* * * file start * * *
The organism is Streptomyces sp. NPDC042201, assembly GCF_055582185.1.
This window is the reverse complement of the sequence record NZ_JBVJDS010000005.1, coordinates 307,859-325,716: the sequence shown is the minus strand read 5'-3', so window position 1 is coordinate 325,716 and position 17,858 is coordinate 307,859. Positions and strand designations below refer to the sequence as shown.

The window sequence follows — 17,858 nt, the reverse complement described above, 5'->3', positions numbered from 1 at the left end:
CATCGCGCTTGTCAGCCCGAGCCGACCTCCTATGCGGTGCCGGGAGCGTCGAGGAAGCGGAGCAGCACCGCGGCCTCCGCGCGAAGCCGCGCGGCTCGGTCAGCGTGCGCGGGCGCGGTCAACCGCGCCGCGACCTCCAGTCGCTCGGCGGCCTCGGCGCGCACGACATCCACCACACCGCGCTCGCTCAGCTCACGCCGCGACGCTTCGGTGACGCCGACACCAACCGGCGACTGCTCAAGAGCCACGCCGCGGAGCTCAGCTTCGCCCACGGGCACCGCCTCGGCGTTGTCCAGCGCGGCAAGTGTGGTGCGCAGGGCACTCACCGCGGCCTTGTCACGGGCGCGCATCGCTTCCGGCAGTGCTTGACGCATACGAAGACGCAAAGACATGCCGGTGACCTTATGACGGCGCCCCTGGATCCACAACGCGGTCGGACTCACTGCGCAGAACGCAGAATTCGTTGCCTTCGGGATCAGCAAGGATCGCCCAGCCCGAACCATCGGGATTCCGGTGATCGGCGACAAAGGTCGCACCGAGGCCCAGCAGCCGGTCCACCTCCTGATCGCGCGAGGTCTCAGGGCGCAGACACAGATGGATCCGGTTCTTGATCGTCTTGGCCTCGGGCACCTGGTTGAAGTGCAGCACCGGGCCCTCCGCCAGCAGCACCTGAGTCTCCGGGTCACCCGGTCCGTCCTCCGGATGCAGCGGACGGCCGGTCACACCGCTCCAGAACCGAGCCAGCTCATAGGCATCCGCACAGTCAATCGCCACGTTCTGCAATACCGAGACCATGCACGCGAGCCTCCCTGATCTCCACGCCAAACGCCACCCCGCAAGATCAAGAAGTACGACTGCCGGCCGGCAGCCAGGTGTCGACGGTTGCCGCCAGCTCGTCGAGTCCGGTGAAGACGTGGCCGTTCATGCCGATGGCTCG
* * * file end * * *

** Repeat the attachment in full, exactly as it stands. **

The organism is Streptomyces sp. NPDC042201, assembly GCF_055582185.1.
This window is the reverse complement of the sequence record NZ_JBVJDS010000005.1, coordinates 307,859-325,716: the sequence shown is the minus strand read 5'-3', so window position 1 is coordinate 325,716 and position 17,858 is coordinate 307,859. Positions and strand designations below refer to the sequence as shown.

The window sequence follows — 17,858 nt, the reverse complement described above, 5'->3', positions numbered from 1 at the left end:
CATCGCGCTTGTCAGCCCGAGCCGACCTCCTATGCGGTGCCGGGAGCGTCGAGGAAGCGGAGCAGCACCGCGGCCTCCGCGCGAAGCCGCGCGGCTCGGTCAGCGTGCGCGGGCGCGGTCAACCGCGCCGCGACCTCCAGTCGCTCGGCGGCCTCGGCGCGCACGACATCCACCACACCGCGCTCGCTCAGCTCACGCCGCGACGCTTCGGTGACGCCGACACCAACCGGCGACTGCTCAAGAGCCACGCCGCGGAGCTCAGCTTCGCCCACGGGCACCGCCTCGGCGTTGTCCAGCGCGGCAAGTGTGGTGCGCAGGGCACTCACCGCGGCCTTGTCACGGGCGCGCATCGCTTCCGGCAGTGCTTGACGCATACGAAGACGCAAAGACATGCCGGTGACCTTATGACGGCGCCCCTGGATCCACAACGCGGTCGGACTCACTGCGCAGAACGCAGAATTCGTTGCCTTCGGGATCAGCAAGGATCGCCCAGCCCGAACCATCGGGATTCCGGTGATCGGCGACAAAGGTCGCACCGAGGCCCAGCAGCCGGTCCACCTCCTGATCGCGCGAGGTCTCAGGGCGCAGACACAGATGGATCCGGTTCTTGATCGTCTTGGCCTCGGGCACCTGGTTGAAGTGCAGCACCGGGCCCTCCGCCAGCAGCACCTGAGTCTCCGGGTCACCCGGTCCGTCCTCCGGATGCAGCGGACGGCCGGTCACACCGCTCCAGAACCGAGCCAGCTCATAGGCATCCGCACAGTCAATCGCCACGTTCTGCAATACCGAGACCATGCACGCGAGCCTCCCTGATCTCCACGCCAAACGCCACCCCGCAAGATCAAGAAGTACGACTGCCGGCCGGCAGCCAGGTGTCGACGGTTGCCGCCAGCTCGTCGAGTCCGGTGAAGACGTGGCCGTTCATGCCGATGGCTCG